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By David K. Li and Doha Madani

A Florida woman was arrested on suspicion that she killed her young son who went missing in Nevada more than 30 years ago, authorities said Monday,

Amy Elizabeth Fleming, 60, was picked up by U.S. Marshals and officers in Boca Raton, Florida, on Jan. 29 before she was turned over to the North Las Vegas police over the weekend.

Fleming and her then-fiancé Lee Luster were awaiting trial for alleged child abuse against her son, Francillion "Yo-Yo" Pierre, when she told Nevada police in August 1986 that she lost the boy, then 3 years old, at a swap meet, North Las Vegas Police Chief Pamela Ojeda said at a Monday press conference.

"The majority of witnesses at the swap meet that day reported never seeing Pierre with Fleming or Luster," Ojeda said. "The neighbors of Fleming and Luster also told investigators that Pierre had not been seen for weeks."

Amy Fleming was charged with murder in the death of her 3-year-old son, Francillon Pierre, in 1986.National Center for Missing and Exploited Children / Palm Beach County Sheriff's Office

The couple pleaded guilty in 1987 to the child abuse charge against the still-missing boy and were sentenced to probation, Ojeda said.

Police were unable to gather enough evidence to charge either of them with the child's disappearance, but the couple did serve a prison sentence for obstruction after lying to detectives "numerous times."

"Shortly after that, Fleming and Luster were released on the obstructing charges and moved to Florida," Ojeda said.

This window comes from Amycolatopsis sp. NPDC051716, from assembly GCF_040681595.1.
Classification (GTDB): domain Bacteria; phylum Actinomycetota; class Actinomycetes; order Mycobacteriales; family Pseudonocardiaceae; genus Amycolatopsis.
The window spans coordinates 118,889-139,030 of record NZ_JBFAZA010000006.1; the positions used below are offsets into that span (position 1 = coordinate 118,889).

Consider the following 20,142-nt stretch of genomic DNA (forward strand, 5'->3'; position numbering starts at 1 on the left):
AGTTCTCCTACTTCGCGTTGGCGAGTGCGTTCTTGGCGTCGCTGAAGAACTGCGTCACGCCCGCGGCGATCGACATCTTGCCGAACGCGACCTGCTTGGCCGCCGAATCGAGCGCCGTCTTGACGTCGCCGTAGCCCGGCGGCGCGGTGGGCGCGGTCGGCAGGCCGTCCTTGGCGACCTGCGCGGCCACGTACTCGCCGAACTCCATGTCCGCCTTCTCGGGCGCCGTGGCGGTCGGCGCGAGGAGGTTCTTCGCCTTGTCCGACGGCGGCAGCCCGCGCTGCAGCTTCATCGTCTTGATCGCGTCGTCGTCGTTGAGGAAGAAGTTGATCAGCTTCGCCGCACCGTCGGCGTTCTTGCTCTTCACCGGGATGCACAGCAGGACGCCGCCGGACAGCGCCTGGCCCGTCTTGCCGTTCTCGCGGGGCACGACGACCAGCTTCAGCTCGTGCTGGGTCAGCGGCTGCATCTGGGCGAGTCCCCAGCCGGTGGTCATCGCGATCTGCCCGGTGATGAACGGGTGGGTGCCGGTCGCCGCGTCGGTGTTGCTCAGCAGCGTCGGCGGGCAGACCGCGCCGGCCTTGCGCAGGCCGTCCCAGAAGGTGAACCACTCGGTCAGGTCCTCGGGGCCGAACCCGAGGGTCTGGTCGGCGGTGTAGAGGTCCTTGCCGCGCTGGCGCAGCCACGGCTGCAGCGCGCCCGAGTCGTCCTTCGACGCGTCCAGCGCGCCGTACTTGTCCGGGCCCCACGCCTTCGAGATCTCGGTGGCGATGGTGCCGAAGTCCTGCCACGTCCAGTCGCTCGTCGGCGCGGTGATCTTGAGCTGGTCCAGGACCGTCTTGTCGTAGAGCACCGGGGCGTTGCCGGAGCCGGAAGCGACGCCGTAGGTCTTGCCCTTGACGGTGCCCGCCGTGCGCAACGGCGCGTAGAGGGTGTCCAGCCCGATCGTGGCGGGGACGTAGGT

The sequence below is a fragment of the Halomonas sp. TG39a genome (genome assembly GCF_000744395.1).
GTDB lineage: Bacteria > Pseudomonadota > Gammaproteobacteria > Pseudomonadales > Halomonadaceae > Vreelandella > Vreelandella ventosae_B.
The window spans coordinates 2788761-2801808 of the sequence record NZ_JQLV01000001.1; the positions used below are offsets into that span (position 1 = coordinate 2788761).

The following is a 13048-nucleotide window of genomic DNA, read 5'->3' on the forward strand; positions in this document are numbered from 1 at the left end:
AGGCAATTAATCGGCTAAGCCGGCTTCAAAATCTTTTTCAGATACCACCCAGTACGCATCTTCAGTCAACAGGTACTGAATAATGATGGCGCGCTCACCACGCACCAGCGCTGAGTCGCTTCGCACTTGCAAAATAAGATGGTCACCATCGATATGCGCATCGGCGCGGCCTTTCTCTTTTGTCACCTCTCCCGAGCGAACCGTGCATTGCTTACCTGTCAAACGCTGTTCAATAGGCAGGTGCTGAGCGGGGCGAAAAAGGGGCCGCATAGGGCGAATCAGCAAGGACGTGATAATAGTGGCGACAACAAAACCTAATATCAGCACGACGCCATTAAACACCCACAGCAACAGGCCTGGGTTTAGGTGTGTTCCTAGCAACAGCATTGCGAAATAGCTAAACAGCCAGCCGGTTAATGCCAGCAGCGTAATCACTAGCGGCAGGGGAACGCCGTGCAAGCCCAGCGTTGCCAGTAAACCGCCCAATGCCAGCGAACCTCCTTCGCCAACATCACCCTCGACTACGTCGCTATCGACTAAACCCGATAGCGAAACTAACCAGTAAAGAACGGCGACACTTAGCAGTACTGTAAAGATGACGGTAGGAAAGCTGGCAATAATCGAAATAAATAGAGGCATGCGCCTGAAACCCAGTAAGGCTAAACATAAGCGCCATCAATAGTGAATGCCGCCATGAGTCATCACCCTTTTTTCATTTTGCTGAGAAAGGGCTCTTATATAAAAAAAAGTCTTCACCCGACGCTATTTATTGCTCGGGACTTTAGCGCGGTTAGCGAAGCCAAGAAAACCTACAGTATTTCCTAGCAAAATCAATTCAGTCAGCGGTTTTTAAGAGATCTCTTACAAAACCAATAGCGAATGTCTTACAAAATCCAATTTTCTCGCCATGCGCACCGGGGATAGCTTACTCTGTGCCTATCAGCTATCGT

Investigators reopened the case in 2017 after detectives were notified that someone claiming to be Francillion applied for a copy of his birth certificate, Ojeda said. The application turned out to be attempted identity theft.

In reexamining the case, detectives found torn letters between Fleming and Luster while the couple was serving their prison sentence for obstruction that led authorities to believe Fleming may have killed her son.

"Amy wrote in one of the letters, ‘What happened was totally unintentional, I’m sorry, I hope you know that,’” Ojeda said.

Fleming and Luster are still married but have no other children, police said. Investigators do not know how Francillon may have died, but believe child abuse may have played a part in the toddler's alleged murder.

The original detective on the 1986 investigation, retired Lt. Bob King, said he was "overjoyed" to receive a call that an arrest was made in the cold case.

"I've got to say after 32 years, this is one case in my career that I always felt uncomfortable about," King said at the news conference. He said he had been bothered by "the fact that I could not resolve it successfully, and that particularly we’re talking about a 3-year-old little boy."

Authorities have been in contact with Francillon's biological father, John Pierre.

The Clark County District Attorney did not immediately respond to a request for comment from NBC News.

It is unclear whether Fleming has an attorney at this time.